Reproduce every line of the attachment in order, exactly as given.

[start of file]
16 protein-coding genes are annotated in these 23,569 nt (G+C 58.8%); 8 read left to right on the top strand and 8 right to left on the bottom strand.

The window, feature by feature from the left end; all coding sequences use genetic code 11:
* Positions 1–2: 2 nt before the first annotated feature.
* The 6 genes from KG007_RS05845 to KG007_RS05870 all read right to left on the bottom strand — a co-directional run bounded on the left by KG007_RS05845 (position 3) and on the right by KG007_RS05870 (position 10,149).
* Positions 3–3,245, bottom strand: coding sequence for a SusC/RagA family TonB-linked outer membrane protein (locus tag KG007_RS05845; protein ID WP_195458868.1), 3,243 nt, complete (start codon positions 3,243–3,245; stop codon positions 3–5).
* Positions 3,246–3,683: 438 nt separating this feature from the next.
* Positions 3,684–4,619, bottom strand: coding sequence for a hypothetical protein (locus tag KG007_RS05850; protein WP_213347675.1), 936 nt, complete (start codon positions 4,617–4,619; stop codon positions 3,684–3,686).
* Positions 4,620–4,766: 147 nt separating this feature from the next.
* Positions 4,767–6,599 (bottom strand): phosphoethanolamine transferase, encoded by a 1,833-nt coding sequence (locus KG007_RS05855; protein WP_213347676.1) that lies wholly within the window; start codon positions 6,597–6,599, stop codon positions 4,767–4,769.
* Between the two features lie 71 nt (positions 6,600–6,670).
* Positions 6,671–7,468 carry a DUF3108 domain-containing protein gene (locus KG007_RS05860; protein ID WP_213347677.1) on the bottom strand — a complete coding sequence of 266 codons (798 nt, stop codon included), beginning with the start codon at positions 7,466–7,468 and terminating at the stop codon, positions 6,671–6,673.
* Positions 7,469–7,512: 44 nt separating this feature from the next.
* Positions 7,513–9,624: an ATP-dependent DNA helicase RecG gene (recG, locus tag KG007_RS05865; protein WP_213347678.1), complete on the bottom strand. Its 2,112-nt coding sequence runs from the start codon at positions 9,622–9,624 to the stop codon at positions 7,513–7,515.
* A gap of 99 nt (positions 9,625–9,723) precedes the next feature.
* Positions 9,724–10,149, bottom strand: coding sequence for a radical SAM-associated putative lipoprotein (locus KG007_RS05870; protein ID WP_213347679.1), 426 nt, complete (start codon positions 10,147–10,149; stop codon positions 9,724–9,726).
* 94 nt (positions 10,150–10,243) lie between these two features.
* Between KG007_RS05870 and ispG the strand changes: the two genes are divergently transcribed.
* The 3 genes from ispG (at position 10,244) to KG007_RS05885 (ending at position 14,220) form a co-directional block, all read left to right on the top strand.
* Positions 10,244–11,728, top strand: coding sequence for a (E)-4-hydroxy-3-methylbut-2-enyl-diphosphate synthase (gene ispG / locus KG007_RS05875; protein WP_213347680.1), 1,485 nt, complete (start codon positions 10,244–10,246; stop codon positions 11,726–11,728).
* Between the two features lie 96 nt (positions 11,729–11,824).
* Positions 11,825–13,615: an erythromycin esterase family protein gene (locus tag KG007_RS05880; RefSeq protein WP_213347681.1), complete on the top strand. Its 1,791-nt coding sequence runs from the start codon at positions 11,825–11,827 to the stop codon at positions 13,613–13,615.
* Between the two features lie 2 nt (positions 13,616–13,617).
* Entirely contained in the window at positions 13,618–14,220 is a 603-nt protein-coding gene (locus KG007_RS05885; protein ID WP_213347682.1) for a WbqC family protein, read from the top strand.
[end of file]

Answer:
16 protein-coding genes are annotated in these 23,569 nt (G+C 58.8%); 8 read left to right on the top strand and 8 right to left on the bottom strand.

The window, feature by feature from the left end; all coding sequences use genetic code 11:
* Positions 1–2: 2 nt before the first annotated feature.
* The 6 genes from KG007_RS05845 to KG007_RS05870 all read right to left on the bottom strand — a co-directional run bounded on the left by KG007_RS05845 (position 3) and on the right by KG007_RS05870 (position 10,149).
* Positions 3–3,245, bottom strand: coding sequence for a SusC/RagA family TonB-linked outer membrane protein (locus tag KG007_RS05845; protein ID WP_195458868.1), 3,243 nt, complete (start codon positions 3,243–3,245; stop codon positions 3–5).
* Positions 3,246–3,683: 438 nt separating this feature from the next.
* Positions 3,684–4,619, bottom strand: coding sequence for a hypothetical protein (locus tag KG007_RS05850; protein WP_213347675.1), 936 nt, complete (start codon positions 4,617–4,619; stop codon positions 3,684–3,686).
* Positions 4,620–4,766: 147 nt separating this feature from the next.
* Positions 4,767–6,599 (bottom strand): phosphoethanolamine transferase, encoded by a 1,833-nt coding sequence (locus KG007_RS05855; protein WP_213347676.1) that lies wholly within the window; start codon positions 6,597–6,599, stop codon positions 4,767–4,769.
* Between the two features lie 71 nt (positions 6,600–6,670).
* Positions 6,671–7,468 carry a DUF3108 domain-containing protein gene (locus KG007_RS05860; protein ID WP_213347677.1) on the bottom strand — a complete coding sequence of 266 codons (798 nt, stop codon included), beginning with the start codon at positions 7,466–7,468 and terminating at the stop codon, positions 6,671–6,673.
* Positions 7,469–7,512: 44 nt separating this feature from the next.
* Positions 7,513–9,624: an ATP-dependent DNA helicase RecG gene (recG, locus tag KG007_RS05865; protein WP_213347678.1), complete on the bottom strand. Its 2,112-nt coding sequence runs from the start codon at positions 9,622–9,624 to the stop codon at positions 7,513–7,515.
* A gap of 99 nt (positions 9,625–9,723) precedes the next feature.
* Positions 9,724–10,149, bottom strand: coding sequence for a radical SAM-associated putative lipoprotein (locus KG007_RS05870; protein ID WP_213347679.1), 426 nt, complete (start codon positions 10,147–10,149; stop codon positions 9,724–9,726).
* 94 nt (positions 10,150–10,243) lie between these two features.
* Between KG007_RS05870 and ispG the strand changes: the two genes are divergently transcribed.
* The 3 genes from ispG (at position 10,244) to KG007_RS05885 (ending at position 14,220) form a co-directional block, all read left to right on the top strand.
* Positions 10,244–11,728, top strand: coding sequence for a (E)-4-hydroxy-3-methylbut-2-enyl-diphosphate synthase (gene ispG / locus KG007_RS05875; protein WP_213347680.1), 1,485 nt, complete (start codon positions 10,244–10,246; stop codon positions 11,726–11,728).
* Between the two features lie 96 nt (positions 11,729–11,824).
* Positions 11,825–13,615: an erythromycin esterase family protein gene (locus tag KG007_RS05880; RefSeq protein WP_213347681.1), complete on the top strand. Its 1,791-nt coding sequence runs from the start codon at positions 11,825–11,827 to the stop codon at positions 13,613–13,615.
* Between the two features lie 2 nt (positions 13,616–13,617).
* Entirely contained in the window at positions 13,618–14,220 is a 603-nt protein-coding gene (locus KG007_RS05885; protein ID WP_213347682.1) for a WbqC family protein, read from the top strand.